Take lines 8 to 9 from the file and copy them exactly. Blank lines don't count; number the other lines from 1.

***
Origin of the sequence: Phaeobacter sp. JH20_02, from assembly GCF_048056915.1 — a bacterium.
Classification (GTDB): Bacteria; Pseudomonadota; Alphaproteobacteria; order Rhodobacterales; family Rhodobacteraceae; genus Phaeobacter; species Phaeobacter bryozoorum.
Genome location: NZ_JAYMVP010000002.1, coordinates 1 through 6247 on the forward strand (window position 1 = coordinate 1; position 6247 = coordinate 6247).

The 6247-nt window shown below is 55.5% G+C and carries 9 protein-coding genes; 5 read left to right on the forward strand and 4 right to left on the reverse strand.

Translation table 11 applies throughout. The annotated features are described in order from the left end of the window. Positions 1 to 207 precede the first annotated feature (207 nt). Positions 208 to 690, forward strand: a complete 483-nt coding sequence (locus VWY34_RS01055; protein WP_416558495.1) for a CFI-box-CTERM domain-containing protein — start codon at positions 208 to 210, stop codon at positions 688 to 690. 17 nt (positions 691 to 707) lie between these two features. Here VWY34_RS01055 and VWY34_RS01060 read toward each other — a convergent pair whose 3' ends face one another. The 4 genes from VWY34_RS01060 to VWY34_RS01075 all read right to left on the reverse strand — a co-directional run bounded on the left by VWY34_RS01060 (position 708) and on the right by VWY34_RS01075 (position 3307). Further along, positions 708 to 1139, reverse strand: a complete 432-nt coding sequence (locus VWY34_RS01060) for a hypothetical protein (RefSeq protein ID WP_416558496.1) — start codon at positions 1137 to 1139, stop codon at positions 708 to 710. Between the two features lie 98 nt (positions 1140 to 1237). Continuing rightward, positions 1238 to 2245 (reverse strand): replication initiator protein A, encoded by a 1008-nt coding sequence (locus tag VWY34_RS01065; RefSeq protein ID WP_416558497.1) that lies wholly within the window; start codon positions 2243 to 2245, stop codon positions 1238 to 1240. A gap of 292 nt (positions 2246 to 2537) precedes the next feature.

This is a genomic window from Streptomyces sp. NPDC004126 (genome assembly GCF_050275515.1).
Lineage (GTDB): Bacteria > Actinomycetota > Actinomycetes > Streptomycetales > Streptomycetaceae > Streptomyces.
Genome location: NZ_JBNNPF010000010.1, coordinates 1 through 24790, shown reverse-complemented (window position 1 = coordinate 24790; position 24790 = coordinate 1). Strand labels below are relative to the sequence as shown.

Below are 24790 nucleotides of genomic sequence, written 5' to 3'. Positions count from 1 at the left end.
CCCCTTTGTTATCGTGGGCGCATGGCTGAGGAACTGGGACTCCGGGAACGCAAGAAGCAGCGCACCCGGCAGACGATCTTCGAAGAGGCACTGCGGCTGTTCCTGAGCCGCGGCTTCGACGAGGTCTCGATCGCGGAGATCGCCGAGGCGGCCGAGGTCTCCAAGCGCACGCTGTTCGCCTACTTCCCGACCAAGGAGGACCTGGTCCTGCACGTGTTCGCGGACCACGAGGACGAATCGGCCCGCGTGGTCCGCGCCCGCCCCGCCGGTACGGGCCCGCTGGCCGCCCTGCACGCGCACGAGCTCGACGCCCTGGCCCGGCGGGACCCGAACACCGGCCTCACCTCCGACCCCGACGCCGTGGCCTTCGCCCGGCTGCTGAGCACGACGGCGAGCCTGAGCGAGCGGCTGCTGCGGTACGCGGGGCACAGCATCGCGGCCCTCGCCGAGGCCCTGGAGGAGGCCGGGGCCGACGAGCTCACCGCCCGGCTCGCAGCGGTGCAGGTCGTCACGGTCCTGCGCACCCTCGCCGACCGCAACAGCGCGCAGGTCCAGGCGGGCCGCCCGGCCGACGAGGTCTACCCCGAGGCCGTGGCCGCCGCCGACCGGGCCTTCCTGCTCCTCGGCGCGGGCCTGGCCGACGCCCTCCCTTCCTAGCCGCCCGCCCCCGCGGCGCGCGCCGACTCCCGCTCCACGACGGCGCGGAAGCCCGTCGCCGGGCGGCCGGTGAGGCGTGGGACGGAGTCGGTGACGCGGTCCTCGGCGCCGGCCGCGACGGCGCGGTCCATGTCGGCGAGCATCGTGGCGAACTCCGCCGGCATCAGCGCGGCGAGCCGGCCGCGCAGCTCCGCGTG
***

Genome location: NZ_JBNNPF010000010.1, coordinates 1 through 24790, shown reverse-complemented (window position 1 = coordinate 24790; position 24790 = coordinate 1). Strand labels below are relative to the sequence as shown.

Below are 24790 nucleotides of genomic sequence, written 5' to 3'. Positions count from 1 at the left end.